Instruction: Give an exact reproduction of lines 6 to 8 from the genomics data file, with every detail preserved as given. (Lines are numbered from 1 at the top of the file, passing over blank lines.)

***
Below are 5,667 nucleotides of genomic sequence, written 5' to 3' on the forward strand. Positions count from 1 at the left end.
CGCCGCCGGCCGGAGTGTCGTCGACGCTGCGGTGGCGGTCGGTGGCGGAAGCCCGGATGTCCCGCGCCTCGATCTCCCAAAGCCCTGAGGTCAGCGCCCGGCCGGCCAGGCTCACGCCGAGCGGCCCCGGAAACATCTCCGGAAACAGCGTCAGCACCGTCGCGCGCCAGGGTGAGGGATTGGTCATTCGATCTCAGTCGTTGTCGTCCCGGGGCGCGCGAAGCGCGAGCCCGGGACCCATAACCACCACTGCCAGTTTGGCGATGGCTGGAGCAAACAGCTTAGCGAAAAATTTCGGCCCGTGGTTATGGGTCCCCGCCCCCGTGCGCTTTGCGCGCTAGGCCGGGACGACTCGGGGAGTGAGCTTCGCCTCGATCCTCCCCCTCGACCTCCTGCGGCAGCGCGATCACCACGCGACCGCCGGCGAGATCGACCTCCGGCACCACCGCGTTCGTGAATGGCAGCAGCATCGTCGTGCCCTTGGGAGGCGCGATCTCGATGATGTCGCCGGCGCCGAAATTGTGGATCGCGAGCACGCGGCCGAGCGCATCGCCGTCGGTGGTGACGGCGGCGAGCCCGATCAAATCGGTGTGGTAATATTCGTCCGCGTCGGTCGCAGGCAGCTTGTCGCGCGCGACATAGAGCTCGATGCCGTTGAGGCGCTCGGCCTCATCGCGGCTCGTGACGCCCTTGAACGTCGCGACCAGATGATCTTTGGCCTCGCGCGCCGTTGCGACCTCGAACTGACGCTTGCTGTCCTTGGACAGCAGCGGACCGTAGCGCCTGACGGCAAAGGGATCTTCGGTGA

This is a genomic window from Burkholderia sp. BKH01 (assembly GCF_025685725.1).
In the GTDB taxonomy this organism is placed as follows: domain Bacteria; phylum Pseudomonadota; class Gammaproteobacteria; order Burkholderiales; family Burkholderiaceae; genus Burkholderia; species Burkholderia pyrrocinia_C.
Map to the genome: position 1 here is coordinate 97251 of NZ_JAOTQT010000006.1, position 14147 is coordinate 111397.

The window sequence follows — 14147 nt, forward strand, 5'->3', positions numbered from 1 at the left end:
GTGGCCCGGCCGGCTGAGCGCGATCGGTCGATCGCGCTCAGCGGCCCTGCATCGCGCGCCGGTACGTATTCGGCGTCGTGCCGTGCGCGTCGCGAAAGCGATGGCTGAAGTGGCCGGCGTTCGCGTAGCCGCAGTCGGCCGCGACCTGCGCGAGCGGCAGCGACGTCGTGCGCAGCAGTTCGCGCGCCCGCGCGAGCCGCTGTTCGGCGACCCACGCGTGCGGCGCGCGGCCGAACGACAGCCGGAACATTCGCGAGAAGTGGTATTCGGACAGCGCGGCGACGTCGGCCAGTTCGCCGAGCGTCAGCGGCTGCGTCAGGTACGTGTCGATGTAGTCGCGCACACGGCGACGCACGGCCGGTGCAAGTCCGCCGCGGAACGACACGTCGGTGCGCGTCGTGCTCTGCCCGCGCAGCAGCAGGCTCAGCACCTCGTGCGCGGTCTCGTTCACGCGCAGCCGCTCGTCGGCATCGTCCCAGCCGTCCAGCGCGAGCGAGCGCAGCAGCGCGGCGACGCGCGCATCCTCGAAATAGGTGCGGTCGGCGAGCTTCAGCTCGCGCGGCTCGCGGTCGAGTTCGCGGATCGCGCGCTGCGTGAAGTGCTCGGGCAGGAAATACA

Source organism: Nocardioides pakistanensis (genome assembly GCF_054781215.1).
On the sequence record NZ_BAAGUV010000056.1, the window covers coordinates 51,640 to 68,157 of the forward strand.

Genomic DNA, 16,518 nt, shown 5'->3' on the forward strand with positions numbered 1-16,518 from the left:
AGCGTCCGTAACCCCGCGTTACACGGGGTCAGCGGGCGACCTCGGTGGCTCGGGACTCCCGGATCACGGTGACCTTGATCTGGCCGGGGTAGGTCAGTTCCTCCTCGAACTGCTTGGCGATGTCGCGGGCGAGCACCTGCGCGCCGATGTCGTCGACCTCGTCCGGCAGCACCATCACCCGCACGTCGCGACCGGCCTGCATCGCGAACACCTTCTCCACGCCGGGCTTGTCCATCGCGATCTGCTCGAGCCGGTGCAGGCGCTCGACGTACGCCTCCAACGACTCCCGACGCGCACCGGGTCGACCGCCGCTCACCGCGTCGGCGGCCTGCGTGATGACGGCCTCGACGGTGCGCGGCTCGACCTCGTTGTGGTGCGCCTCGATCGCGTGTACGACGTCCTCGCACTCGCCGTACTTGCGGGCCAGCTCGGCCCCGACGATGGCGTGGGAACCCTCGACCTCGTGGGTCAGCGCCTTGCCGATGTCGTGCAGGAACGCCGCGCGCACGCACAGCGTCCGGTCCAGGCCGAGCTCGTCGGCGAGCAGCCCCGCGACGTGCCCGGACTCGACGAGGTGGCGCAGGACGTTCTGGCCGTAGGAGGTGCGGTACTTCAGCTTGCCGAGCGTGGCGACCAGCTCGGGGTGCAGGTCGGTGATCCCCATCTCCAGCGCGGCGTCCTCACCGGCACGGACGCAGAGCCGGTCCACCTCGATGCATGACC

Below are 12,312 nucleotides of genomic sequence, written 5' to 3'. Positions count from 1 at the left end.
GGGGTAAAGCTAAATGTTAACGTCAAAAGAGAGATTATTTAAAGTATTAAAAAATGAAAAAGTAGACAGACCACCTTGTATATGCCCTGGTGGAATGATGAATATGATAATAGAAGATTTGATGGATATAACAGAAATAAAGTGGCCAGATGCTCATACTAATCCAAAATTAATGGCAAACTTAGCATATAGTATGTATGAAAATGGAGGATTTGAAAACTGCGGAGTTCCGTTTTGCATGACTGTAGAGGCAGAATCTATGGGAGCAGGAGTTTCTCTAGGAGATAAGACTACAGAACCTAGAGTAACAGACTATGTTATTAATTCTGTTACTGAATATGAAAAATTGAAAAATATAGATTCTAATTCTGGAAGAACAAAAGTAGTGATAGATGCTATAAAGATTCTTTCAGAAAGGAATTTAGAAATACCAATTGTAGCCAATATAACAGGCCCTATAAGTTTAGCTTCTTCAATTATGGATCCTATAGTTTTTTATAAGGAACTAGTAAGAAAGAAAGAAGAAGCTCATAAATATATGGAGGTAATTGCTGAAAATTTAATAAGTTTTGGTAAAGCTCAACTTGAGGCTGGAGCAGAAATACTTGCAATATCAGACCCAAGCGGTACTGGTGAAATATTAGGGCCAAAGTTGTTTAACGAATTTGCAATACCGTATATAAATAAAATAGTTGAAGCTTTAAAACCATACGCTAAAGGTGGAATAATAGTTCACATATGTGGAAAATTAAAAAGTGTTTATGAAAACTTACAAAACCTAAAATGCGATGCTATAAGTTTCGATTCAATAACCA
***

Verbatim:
The window sequence follows — 14147 nt, forward strand, 5'->3', positions numbered from 1 at the left end:
GTGGCCCGGCCGGCTGAGCGCGATCGGTCGATCGCGCTCAGCGGCCCTGCATCGCGCGCCGGTACGTATTCGGCGTCGTGCCGTGCGCGTCGCGAAAGCGATGGCTGAAGTGGCCGGCGTTCGCGTAGCCGCAGTCGGCCGCGACCTGCGCGAGCGGCAGCGACGTCGTGCGCAGCAGTTCGCGCGCCCGCGCGAGCCGCTGTTCGGCGACCCACGCGTGCGGCGCGCGGCCGAACGACAGCCGGAACATTCGCGAGAAGTGGTATTCGGACAGCGCGGCGACGTCGGCCAGTTCGCCGAGCGTCAGCGGCTGCGTCAGGTACGTGTCGATGTAGTCGCGCACACGGCGACGCACGGCCGGTGCAAGTCCGCCGCGGAACGACACGTCGGTGCGCGTCGTGCTCTGCCCGCGCAGCAGCAGGCTCAGCACCTCGTGCGCGGTCTCGTTCACGCGCAGCCGCTCGTCGGCATCGTCCCAGCCGTCCAGCGCGAGCGAGCGCAGCAGCGCGGCGACGCGCGCATCCTCGAAATAGGTGCGGTCGGCGAGCTTCAGCTCGCGCGGCTCGCGGTCGAGTTCGCGGATCGCGCGCTGCGTGAAGTGCTCGGGCAGGAAATACA

Source organism: Nocardioides pakistanensis (genome assembly GCF_054781215.1).